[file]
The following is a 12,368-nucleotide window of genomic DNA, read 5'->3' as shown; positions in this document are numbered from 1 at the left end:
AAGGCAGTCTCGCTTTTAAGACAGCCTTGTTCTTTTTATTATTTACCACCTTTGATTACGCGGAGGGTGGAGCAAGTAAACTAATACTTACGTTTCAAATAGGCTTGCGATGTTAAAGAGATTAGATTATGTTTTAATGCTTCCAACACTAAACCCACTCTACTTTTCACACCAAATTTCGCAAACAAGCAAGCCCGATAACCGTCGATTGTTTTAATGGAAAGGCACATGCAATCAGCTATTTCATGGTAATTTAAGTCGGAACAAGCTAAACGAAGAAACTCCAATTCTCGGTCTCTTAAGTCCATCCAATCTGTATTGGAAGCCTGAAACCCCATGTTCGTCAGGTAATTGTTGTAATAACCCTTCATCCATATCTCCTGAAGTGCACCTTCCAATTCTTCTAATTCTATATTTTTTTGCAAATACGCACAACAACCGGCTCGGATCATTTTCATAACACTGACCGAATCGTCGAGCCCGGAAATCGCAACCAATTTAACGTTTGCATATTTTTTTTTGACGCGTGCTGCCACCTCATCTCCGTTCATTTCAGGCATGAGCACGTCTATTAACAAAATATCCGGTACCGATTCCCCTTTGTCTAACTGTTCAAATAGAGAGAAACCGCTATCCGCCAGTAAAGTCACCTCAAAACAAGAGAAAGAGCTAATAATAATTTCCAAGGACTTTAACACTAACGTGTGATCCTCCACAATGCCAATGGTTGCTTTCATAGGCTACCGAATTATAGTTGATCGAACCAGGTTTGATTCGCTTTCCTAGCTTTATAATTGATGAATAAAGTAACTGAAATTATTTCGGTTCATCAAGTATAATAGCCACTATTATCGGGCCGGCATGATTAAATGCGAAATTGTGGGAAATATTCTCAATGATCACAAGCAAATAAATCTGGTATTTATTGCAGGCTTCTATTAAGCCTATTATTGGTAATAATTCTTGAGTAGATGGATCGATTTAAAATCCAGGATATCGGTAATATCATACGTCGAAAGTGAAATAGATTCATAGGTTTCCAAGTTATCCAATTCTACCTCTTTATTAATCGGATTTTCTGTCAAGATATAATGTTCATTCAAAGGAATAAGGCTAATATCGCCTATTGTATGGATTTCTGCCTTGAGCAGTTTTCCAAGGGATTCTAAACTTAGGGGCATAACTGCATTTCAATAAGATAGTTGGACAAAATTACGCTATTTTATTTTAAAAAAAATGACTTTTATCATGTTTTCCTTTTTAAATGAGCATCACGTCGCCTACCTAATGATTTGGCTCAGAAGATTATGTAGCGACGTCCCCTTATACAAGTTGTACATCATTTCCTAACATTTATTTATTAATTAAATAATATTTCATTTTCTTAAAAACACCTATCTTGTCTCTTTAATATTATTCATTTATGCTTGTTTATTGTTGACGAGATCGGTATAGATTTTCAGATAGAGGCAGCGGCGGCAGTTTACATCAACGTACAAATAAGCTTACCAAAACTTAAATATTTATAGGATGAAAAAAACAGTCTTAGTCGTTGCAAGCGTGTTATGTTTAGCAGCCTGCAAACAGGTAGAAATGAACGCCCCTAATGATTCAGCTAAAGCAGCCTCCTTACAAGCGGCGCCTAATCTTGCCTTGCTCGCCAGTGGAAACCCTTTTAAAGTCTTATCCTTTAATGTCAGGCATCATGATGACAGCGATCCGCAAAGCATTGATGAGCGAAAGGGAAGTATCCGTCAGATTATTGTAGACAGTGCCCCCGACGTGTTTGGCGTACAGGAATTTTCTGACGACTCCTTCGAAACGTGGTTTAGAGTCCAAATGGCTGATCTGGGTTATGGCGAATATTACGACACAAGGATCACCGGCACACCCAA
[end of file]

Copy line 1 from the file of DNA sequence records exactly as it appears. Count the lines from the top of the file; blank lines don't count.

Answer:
The following is a 12,368-nucleotide window of genomic DNA, read 5'->3' as shown; positions in this document are numbered from 1 at the left end: